Wednesday, February 3, 2010

To Preserve or Not To Preserve? That is the question

Hey IT-don’t accept the quiet delegation by the lawyers of determining relevance in a lawsuit. Err-Maybe overly broad(preserve everything) legal holds are not good. Err-Hey lawyer do your job and tell me, IT, what to preserve based on the facts of YOUR case. Lawyers (some of the lazy or fearful ones) like to lock down the whole place when they learn of a lawsuit. Keep everything just in case is their battle cry. Well its bad guidance most of the time, unless really required. Stopping the inner workings of the IT shop to preserve everything, creates a whole host of new issues. So don’t bite until you make the lawyers show you why it’s needed. Case in point. The Federal Court-7th Circuit are developing principles to better manage e-discovery. The E-Discovery Committee’s stated goals are “the fostering of a better balance for the ‘just, speedy and inexpensive’ determination of cases…”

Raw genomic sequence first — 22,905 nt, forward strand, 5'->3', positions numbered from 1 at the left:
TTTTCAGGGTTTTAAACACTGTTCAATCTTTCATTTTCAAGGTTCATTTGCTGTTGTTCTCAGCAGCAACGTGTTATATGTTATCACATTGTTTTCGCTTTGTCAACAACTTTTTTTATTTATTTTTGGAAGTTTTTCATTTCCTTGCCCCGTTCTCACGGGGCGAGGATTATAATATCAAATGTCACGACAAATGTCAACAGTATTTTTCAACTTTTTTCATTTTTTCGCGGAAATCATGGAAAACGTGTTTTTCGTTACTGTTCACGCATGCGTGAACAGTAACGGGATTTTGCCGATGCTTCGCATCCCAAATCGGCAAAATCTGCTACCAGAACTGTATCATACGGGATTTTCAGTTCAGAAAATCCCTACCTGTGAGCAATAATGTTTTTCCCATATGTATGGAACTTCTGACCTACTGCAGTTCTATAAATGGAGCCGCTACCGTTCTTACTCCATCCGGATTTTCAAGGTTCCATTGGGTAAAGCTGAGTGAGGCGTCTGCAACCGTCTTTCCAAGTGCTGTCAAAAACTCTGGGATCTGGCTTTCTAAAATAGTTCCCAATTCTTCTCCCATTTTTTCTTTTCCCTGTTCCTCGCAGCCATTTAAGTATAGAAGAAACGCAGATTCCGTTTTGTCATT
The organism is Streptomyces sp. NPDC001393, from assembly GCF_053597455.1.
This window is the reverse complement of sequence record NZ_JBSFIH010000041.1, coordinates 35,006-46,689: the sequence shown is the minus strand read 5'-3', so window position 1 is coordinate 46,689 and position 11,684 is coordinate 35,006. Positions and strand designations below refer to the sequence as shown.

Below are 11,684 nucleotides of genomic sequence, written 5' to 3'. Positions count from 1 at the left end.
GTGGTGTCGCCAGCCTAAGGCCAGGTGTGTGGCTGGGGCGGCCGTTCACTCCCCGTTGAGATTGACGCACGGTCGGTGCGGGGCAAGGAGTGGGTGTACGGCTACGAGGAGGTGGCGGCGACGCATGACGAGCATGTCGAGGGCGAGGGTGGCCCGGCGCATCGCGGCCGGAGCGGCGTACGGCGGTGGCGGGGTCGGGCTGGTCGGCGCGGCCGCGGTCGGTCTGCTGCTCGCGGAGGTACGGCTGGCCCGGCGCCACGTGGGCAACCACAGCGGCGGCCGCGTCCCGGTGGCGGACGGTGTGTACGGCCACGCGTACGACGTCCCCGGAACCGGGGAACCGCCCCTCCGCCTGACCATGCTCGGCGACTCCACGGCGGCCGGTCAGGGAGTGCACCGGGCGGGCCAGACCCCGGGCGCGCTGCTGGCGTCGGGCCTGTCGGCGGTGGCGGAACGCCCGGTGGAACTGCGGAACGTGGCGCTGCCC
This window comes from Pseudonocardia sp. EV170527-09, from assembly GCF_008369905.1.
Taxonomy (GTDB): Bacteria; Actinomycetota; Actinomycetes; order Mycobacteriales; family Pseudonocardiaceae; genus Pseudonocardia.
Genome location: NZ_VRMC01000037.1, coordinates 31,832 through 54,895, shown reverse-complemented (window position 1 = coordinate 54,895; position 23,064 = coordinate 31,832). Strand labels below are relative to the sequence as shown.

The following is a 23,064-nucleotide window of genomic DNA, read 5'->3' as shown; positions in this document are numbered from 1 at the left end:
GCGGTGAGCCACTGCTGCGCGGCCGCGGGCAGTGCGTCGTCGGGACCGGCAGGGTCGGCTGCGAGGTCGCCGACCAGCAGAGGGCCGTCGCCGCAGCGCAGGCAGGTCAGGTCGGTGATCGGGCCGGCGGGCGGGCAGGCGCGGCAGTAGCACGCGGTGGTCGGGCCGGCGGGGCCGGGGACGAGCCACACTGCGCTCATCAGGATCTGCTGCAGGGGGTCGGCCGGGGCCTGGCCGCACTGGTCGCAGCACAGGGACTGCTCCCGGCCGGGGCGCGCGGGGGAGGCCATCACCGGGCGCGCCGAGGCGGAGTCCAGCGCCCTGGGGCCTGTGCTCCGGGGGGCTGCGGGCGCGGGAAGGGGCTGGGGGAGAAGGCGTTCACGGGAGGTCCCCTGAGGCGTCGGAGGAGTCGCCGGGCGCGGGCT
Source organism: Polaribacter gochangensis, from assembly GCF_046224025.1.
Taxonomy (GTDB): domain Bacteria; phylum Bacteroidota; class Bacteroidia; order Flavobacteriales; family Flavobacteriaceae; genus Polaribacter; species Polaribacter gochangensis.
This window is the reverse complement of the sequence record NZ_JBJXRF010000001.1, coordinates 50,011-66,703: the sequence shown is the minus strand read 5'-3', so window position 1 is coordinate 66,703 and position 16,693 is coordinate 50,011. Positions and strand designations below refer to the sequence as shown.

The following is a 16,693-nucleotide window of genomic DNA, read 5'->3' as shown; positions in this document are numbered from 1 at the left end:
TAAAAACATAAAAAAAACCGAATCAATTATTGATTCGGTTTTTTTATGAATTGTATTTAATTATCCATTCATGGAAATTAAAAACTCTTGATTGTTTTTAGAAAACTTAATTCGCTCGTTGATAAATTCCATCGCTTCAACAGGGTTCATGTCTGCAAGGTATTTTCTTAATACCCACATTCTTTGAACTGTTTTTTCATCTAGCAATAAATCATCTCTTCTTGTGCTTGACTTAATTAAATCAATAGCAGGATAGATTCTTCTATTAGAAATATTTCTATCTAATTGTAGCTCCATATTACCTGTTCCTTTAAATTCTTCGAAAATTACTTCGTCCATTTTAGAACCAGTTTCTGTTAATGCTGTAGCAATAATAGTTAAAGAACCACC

Under proposed Principle 2.04 (Scope of Preservation)
(a) Every party to litigation and its counsel are responsible for taking reasonable and proportionate steps to preserve relevant and discoverable ESI within its possession, custody or control. Determining which steps are reasonable and proportionate in particular litigation is a fact specific inquiry that will vary from case to case. The parties and counsel should address preservation issues at the outset of a case, and should continue to address them as the case progresses and their understanding of the issues and the facts improves.

Whether or not it becomes the “rule” or not, it’s good guidance to you. The courts don’t require everything needs to be preserved, so don’t do it just because.

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